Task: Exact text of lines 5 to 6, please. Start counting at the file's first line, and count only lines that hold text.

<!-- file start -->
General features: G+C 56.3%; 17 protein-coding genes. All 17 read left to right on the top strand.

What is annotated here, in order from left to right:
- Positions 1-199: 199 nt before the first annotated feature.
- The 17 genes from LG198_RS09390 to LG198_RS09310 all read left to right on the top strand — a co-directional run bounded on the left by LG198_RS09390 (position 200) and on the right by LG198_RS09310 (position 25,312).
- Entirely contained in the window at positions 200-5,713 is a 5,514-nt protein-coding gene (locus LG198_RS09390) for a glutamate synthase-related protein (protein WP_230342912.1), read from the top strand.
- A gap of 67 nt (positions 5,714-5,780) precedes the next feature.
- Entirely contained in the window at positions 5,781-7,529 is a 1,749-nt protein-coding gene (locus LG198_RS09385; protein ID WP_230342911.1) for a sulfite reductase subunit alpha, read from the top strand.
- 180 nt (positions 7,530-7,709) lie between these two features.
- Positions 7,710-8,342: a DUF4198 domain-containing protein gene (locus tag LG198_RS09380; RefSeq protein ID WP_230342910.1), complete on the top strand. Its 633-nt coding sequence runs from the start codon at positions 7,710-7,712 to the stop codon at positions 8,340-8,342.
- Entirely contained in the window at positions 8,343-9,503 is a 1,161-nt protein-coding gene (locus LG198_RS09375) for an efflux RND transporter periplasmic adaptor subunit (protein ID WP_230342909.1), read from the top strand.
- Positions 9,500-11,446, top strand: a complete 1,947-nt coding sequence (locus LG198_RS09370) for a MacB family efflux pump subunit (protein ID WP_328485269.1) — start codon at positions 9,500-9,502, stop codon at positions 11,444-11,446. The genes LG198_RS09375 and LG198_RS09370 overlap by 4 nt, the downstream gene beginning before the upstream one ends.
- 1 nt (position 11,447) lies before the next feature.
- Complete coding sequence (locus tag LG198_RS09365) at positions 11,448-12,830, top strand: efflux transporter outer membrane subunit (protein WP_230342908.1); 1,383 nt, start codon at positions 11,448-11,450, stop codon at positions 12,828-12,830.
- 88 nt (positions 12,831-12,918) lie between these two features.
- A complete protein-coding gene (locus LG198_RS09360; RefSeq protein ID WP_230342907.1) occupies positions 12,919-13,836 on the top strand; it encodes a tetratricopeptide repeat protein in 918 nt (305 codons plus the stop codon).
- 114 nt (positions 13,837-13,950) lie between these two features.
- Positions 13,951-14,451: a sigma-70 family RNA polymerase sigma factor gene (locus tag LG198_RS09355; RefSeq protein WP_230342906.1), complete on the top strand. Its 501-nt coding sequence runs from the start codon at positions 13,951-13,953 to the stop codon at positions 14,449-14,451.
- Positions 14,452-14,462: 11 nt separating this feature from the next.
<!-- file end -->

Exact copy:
- Entirely contained in the window at positions 200-5,713 is a 5,514-nt protein-coding gene (locus LG198_RS09390) for a glutamate synthase-related protein (protein WP_230342912.1), read from the top strand.
- A gap of 67 nt (positions 5,714-5,780) precedes the next feature.